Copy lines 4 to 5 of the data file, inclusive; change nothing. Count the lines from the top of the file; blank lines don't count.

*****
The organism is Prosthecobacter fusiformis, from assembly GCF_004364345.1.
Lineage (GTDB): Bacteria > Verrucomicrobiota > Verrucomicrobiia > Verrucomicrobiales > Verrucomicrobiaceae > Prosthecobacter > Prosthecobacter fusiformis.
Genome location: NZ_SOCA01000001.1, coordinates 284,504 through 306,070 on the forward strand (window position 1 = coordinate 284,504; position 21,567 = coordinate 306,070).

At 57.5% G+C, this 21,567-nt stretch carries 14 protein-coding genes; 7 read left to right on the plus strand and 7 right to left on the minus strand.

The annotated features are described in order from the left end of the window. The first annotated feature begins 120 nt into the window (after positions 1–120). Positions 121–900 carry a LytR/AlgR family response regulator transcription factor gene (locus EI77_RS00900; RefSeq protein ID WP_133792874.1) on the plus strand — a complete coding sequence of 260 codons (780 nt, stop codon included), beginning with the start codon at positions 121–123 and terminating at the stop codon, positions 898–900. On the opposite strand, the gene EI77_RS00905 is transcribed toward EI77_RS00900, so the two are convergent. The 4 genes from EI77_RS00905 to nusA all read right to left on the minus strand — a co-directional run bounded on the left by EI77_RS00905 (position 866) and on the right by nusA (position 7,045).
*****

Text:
At 57.5% G+C, this 21,567-nt stretch carries 14 protein-coding genes; 7 read left to right on the plus strand and 7 right to left on the minus strand.

The annotated features are described in order from the left end of the window. The first annotated feature begins 120 nt into the window (after positions 1–120). Positions 121–900 carry a LytR/AlgR family response regulator transcription factor gene (locus EI77_RS00900; RefSeq protein ID WP_133792874.1) on the plus strand — a complete coding sequence of 260 codons (780 nt, stop codon included), beginning with the start codon at positions 121–123 and terminating at the stop codon, positions 898–900. On the opposite strand, the gene EI77_RS00905 is transcribed toward EI77_RS00900, so the two are convergent. The 4 genes from EI77_RS00905 to nusA all read right to left on the minus strand — a co-directional run bounded on the left by EI77_RS00905 (position 866) and on the right by nusA (position 7,045).